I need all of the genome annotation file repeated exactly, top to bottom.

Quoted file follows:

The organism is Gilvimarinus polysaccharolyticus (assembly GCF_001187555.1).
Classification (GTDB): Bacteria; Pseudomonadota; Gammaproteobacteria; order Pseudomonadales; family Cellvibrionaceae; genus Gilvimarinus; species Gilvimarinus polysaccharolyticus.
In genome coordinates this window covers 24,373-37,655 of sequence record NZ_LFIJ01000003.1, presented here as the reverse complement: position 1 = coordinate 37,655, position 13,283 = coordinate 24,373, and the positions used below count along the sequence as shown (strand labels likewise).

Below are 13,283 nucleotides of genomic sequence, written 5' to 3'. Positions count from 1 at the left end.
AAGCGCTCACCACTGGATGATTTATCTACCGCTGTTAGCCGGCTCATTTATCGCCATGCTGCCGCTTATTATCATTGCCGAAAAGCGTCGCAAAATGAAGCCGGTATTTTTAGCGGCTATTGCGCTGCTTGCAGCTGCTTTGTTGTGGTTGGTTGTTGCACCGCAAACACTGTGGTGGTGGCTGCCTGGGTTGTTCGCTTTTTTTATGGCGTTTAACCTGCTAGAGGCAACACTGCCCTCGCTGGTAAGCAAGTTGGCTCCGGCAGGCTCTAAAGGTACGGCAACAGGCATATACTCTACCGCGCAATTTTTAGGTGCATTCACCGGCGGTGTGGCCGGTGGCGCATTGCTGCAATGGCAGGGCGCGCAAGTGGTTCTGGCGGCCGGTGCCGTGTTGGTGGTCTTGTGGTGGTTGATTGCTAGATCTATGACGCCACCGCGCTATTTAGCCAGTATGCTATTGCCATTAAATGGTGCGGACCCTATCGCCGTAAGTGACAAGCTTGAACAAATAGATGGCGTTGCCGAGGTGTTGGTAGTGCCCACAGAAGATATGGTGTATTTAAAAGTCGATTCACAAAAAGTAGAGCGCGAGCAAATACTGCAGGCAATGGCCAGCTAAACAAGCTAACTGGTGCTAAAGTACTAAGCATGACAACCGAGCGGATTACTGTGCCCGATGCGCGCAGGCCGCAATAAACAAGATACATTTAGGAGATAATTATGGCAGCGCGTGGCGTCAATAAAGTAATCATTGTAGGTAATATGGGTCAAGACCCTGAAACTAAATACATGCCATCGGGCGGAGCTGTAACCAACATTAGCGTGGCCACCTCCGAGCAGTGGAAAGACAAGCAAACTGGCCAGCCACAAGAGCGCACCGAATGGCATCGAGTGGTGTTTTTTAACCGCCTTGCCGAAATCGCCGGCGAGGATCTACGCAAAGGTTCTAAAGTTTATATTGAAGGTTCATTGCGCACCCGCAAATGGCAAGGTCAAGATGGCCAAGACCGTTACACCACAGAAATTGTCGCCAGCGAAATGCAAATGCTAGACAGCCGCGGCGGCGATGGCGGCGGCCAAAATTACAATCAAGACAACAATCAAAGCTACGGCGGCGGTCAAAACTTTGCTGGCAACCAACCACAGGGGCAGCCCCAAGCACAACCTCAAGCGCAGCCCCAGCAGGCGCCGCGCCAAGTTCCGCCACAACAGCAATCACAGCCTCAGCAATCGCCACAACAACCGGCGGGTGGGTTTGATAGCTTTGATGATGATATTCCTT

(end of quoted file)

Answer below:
The organism is Gilvimarinus polysaccharolyticus (assembly GCF_001187555.1).
Classification (GTDB): Bacteria; Pseudomonadota; Gammaproteobacteria; order Pseudomonadales; family Cellvibrionaceae; genus Gilvimarinus; species Gilvimarinus polysaccharolyticus.
In genome coordinates this window covers 24,373-37,655 of sequence record NZ_LFIJ01000003.1, presented here as the reverse complement: position 1 = coordinate 37,655, position 13,283 = coordinate 24,373, and the positions used below count along the sequence as shown (strand labels likewise).

Below are 13,283 nucleotides of genomic sequence, written 5' to 3'. Positions count from 1 at the left end.
AAGCGCTCACCACTGGATGATTTATCTACCGCTGTTAGCCGGCTCATTTATCGCCATGCTGCCGCTTATTATCATTGCCGAAAAGCGTCGCAAAATGAAGCCGGTATTTTTAGCGGCTATTGCGCTGCTTGCAGCTGCTTTGTTGTGGTTGGTTGTTGCACCGCAAACACTGTGGTGGTGGCTGCCTGGGTTGTTCGCTTTTTTTATGGCGTTTAACCTGCTAGAGGCAACACTGCCCTCGCTGGTAAGCAAGTTGGCTCCGGCAGGCTCTAAAGGTACGGCAACAGGCATATACTCTACCGCGCAATTTTTAGGTGCATTCACCGGCGGTGTGGCCGGTGGCGCATTGCTGCAATGGCAGGGCGCGCAAGTGGTTCTGGCGGCCGGTGCCGTGTTGGTGGTCTTGTGGTGGTTGATTGCTAGATCTATGACGCCACCGCGCTATTTAGCCAGTATGCTATTGCCATTAAATGGTGCGGACCCTATCGCCGTAAGTGACAAGCTTGAACAAATAGATGGCGTTGCCGAGGTGTTGGTAGTGCCCACAGAAGATATGGTGTATTTAAAAGTCGATTCACAAAAAGTAGAGCGCGAGCAAATACTGCAGGCAATGGCCAGCTAAACAAGCTAACTGGTGCTAAAGTACTAAGCATGACAACCGAGCGGATTACTGTGCCCGATGCGCGCAGGCCGCAATAAACAAGATACATTTAGGAGATAATTATGGCAGCGCGTGGCGTCAATAAAGTAATCATTGTAGGTAATATGGGTCAAGACCCTGAAACTAAATACATGCCATCGGGCGGAGCTGTAACCAACATTAGCGTGGCCACCTCCGAGCAGTGGAAAGACAAGCAAACTGGCCAGCCACAAGAGCGCACCGAATGGCATCGAGTGGTGTTTTTTAACCGCCTTGCCGAAATCGCCGGCGAGGATCTACGCAAAGGTTCTAAAGTTTATATTGAAGGTTCATTGCGCACCCGCAAATGGCAAGGTCAAGATGGCCAAGACCGTTACACCACAGAAATTGTCGCCAGCGAAATGCAAATGCTAGACAGCCGCGGCGGCGATGGCGGCGGCCAAAATTACAATCAAGACAACAATCAAAGCTACGGCGGCGGTCAAAACTTTGCTGGCAACCAACCACAGGGGCAGCCCCAAGCACAACCTCAAGCGCAGCCCCAGCAGGCGCCGCGCCAAGTTCCGCCACAACAGCAATCACAGCCTCAGCAATCGCCACAACAACCGGCGGGTGGGTTTGATAGCTTTGATGATGATATTCCTT